While failing to engage anyone in useful dialogue, Max nevertheless re-mained optimistic. He sought advice from his new peers. His initial impres-sion was confirmed: The staff did not consider themselves a team. The style of the former manager was described as “intense and to the point.” Data were shared formally through reports and in meetings.
Max realized that there was little per-sonal communication among the department. He resolved that he would inspire change by increasing social in-teraction. His goal was to foster a sense of teamwork necessary to build the working relationships to improve over-all department performance. To do so, he asked members of his team for help.
Because the staff were accustomed to exchanging information through documents, Max chose to create a feedback questionnaire to learn how his new staff evaluated his perfor-mance. The questionnaire included 10 questions that invited staff to rate his performance on a 1-5 scale, with a blank line for comments.
At the next department meeting, Max informed his staff that for him to succeed in his new role, he had to know what he was doing right and what he could do differently. He then explained that he created a two-page list of questions he would like them to answer, and all responses would be held in confidence and could be sub-mitted anonymously.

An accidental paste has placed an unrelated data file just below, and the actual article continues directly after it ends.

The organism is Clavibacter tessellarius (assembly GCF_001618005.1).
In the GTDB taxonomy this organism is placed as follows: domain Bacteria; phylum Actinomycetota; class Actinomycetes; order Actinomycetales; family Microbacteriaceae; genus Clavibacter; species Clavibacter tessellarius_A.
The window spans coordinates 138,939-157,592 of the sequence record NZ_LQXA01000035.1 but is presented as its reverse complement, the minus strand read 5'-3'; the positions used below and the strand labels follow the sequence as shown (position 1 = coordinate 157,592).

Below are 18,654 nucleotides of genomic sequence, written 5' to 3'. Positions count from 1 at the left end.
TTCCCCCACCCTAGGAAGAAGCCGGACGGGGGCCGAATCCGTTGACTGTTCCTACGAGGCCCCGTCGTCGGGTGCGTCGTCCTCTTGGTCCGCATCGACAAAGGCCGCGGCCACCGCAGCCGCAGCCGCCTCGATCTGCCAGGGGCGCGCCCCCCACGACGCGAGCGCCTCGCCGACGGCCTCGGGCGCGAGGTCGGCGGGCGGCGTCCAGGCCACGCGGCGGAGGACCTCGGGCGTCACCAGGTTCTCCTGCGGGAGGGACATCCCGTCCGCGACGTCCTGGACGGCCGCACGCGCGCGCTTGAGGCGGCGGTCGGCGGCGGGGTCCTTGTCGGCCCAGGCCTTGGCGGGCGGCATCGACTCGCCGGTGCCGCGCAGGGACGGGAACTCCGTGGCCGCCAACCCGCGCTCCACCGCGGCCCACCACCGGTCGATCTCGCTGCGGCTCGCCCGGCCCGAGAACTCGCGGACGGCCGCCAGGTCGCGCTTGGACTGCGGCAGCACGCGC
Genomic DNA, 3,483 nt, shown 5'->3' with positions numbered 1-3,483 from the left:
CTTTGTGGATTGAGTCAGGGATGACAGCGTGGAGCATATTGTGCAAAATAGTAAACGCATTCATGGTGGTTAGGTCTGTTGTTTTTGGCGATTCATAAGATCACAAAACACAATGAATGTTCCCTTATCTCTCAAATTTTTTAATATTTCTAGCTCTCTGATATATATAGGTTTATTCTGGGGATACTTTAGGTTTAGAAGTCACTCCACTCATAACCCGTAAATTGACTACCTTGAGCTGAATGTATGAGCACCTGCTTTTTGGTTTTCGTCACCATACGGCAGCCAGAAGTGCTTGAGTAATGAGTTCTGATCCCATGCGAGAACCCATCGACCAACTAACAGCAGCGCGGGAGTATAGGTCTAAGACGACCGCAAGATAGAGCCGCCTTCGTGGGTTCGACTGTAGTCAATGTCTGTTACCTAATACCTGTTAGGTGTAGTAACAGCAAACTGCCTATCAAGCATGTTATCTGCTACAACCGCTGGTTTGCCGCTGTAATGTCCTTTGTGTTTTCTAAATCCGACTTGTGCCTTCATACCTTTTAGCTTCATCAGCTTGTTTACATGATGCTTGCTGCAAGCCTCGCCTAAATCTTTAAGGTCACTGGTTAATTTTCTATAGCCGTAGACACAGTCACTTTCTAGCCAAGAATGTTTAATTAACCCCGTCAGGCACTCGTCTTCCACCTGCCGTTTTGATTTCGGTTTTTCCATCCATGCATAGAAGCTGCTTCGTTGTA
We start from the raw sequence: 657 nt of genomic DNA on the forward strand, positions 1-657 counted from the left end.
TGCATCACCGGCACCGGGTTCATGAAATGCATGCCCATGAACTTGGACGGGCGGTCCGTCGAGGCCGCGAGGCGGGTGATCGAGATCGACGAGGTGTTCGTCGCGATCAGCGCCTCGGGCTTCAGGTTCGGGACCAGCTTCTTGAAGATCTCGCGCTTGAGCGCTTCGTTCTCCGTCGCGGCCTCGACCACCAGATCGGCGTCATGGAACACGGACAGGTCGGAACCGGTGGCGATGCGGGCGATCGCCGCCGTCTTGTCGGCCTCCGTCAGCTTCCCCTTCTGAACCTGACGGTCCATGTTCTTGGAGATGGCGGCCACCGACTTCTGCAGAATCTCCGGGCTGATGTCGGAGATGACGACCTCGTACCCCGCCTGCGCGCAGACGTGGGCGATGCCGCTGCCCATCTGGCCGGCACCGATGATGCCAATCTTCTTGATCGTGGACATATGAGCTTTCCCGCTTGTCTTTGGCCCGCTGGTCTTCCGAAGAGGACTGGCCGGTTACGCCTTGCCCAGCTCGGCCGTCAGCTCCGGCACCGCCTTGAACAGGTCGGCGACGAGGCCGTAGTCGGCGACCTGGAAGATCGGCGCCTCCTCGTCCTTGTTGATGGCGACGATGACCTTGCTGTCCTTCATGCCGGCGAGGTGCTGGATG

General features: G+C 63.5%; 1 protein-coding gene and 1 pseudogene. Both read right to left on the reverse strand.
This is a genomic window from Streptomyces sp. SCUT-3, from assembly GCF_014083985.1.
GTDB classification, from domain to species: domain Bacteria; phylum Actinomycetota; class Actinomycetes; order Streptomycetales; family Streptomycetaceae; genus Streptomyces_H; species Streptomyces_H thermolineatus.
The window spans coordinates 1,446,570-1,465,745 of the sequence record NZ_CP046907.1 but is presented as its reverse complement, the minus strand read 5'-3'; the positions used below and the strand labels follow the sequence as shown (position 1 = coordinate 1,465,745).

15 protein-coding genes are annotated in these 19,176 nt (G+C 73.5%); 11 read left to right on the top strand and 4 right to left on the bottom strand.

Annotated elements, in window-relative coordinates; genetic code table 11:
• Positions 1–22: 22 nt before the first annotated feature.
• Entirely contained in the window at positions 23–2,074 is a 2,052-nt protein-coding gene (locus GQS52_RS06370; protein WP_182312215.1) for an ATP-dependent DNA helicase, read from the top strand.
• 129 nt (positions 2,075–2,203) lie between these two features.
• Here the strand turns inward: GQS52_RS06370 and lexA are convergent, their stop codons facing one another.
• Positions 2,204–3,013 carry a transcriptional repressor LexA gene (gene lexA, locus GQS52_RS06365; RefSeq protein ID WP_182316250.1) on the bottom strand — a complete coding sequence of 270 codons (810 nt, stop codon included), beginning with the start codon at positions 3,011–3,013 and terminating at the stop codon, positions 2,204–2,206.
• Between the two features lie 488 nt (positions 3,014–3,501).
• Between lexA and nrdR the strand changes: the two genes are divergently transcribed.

The first response to the question-naire from his staff of 27 resulted in five completed forms. All the questions posed were ranked, no comments were offered, and all were submitted anonymously.
One month later, Max shared the results of the questionnaire, describing his commitment to helping the team succeed. He informed the group that in a few months he would once again ask for each person’s help to improve his performance in any way possible.
Six months after the first ques-tionnaire distribution, Max repeated the process. This time he received 14 completed forms, three of which were signed. At the next monthly meeting, Max again shared the feedback and described how he was going to apply the insight to improve his manage-ment style by adopting new behaviors.
Establish a connection
After another six months passed—a full year since he started—Max distributed the form again. This time the results were surprising. Of the 27 on the team, he received 24 completed forms. Even more telling was that six individuals requested to meet with Max privately.
Several brought uncompleted and unsigned forms with them, sat confi-dently in Max’s office, established eye contact, and told him directly what they were observing. Max was thrilled and felt he had succeeded at his goal.
At the next meeting, Max discussed the comments he received without mentioning names. Another surprise occurred when a few contributors took ownership of their feedback by engaging in the conversation. The en-suing discussion encouraged others to share their ideas and feedback. With the enthusiastic support of staff, Max created quarterly staff roundtables, inviting all members to share a story of a recent event that best expressed their work experience.
With his staff taking the lead from Max, the work environment had changed: Everyone was more positive and open. There was greater sharing of current projects and, grad-ually, innovative ideas to streamline work emerged.